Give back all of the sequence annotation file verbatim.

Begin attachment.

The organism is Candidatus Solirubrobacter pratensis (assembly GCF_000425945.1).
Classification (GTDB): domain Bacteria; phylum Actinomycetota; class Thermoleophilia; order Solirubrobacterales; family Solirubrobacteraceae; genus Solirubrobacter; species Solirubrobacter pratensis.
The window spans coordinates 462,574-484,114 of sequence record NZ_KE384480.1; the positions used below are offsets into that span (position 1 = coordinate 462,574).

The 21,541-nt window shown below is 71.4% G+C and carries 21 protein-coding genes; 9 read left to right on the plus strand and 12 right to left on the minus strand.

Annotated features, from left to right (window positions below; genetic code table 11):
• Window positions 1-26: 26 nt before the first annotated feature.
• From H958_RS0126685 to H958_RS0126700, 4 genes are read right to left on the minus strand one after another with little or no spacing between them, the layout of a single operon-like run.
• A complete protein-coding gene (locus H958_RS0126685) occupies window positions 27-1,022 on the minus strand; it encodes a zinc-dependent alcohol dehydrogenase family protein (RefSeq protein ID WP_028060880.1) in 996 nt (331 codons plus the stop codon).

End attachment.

The organism is Candidatus Solirubrobacter pratensis (assembly GCF_000425945.1).
Classification (GTDB): domain Bacteria; phylum Actinomycetota; class Thermoleophilia; order Solirubrobacterales; family Solirubrobacteraceae; genus Solirubrobacter; species Solirubrobacter pratensis.
The window spans coordinates 462,574-484,114 of sequence record NZ_KE384480.1; the positions used below are offsets into that span (position 1 = coordinate 462,574).

The 21,541-nt window shown below is 71.4% G+C and carries 21 protein-coding genes; 9 read left to right on the plus strand and 12 right to left on the minus strand.

Annotated features, from left to right (window positions below; genetic code table 11):
• Window positions 1-26: 26 nt before the first annotated feature.
• From H958_RS0126685 to H958_RS0126700, 4 genes are read right to left on the minus strand one after another with little or no spacing between them, the layout of a single operon-like run.
• A complete protein-coding gene (locus H958_RS0126685) occupies window positions 27-1,022 on the minus strand; it encodes a zinc-dependent alcohol dehydrogenase family protein (RefSeq protein ID WP_028060880.1) in 996 nt (331 codons plus the stop codon).